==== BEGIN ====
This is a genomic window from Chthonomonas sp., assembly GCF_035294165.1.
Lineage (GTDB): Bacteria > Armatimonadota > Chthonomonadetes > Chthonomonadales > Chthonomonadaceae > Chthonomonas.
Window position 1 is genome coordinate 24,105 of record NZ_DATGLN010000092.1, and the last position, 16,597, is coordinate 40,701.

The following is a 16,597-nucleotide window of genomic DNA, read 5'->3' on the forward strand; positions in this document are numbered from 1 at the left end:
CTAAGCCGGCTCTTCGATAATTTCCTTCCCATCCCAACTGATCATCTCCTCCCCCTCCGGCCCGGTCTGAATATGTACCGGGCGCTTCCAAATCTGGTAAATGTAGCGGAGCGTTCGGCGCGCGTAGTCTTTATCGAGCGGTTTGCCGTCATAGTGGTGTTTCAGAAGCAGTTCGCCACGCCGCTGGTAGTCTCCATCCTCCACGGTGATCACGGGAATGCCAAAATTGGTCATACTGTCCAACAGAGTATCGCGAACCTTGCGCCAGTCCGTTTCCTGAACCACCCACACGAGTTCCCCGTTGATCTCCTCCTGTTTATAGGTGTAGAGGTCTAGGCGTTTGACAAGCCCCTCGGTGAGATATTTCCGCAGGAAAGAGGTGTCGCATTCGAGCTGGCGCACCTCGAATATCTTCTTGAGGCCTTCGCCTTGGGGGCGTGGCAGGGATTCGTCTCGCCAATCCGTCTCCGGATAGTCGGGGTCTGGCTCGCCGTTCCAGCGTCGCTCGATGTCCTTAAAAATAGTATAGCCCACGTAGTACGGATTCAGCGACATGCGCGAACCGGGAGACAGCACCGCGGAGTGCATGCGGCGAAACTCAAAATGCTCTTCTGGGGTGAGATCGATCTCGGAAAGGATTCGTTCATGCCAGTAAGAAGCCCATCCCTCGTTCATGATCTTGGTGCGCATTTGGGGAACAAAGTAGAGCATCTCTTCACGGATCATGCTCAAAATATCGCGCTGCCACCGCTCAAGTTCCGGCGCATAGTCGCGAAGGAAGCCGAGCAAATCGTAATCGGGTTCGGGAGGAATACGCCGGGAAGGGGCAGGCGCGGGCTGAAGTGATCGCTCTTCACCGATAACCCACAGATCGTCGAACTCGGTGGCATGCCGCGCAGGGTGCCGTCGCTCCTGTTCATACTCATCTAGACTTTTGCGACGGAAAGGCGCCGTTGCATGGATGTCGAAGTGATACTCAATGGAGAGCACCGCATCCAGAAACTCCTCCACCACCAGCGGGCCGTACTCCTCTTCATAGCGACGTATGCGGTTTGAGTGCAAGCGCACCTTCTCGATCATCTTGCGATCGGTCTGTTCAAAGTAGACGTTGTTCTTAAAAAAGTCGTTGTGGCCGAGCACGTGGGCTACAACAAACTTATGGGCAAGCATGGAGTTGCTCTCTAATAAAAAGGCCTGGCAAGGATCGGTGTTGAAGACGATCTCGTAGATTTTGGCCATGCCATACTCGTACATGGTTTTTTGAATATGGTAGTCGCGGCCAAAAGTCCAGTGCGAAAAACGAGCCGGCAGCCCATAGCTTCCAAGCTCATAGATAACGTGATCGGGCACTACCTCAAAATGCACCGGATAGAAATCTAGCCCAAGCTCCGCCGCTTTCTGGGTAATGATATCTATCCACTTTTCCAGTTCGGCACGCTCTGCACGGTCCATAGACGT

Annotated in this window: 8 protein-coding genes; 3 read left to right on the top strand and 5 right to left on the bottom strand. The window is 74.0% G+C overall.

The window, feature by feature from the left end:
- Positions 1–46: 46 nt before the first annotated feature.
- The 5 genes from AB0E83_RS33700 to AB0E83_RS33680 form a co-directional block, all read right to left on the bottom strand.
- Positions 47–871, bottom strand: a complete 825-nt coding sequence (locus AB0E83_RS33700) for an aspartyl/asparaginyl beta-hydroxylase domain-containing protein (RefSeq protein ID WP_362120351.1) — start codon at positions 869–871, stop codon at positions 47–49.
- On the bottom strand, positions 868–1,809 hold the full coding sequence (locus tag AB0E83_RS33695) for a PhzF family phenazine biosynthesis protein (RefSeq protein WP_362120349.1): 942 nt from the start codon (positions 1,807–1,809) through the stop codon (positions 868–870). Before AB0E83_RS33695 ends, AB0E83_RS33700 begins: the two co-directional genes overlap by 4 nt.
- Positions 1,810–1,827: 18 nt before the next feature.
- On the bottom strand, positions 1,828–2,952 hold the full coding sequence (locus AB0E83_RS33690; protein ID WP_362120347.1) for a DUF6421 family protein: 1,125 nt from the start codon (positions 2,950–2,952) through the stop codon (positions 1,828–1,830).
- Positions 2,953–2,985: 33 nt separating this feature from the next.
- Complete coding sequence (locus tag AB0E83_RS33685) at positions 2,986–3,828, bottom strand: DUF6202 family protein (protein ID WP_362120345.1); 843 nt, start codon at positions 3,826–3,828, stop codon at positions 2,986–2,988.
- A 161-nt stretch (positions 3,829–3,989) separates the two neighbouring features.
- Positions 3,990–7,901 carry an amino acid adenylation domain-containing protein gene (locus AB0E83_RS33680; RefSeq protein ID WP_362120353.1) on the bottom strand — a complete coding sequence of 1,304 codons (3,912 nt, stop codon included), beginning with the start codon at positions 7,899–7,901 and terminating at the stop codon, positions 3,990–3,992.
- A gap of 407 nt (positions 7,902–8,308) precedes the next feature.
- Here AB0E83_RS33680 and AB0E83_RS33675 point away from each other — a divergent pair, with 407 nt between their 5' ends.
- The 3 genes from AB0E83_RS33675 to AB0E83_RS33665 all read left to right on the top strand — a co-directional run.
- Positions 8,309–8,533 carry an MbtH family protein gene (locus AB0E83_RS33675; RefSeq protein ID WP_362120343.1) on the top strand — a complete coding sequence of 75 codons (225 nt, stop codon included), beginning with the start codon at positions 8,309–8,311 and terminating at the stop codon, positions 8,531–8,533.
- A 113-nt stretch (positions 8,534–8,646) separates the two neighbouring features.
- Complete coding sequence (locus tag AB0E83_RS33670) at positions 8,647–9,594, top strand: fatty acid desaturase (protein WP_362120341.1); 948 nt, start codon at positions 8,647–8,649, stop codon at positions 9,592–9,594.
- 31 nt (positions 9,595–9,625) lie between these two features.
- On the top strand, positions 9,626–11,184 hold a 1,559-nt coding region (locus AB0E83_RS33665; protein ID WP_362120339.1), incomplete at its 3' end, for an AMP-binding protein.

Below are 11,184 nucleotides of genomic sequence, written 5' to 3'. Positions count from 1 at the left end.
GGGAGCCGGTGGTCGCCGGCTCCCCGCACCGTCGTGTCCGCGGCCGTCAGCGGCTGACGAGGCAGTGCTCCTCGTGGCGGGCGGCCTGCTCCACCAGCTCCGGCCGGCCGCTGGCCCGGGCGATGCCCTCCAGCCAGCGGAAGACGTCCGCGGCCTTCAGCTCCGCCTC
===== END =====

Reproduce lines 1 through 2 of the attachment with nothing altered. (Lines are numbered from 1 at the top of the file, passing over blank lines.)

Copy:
This is a genomic window from Chthonomonas sp., assembly GCF_035294165.1.
Lineage (GTDB): Bacteria > Armatimonadota > Chthonomonadetes > Chthonomonadales > Chthonomonadaceae > Chthonomonas.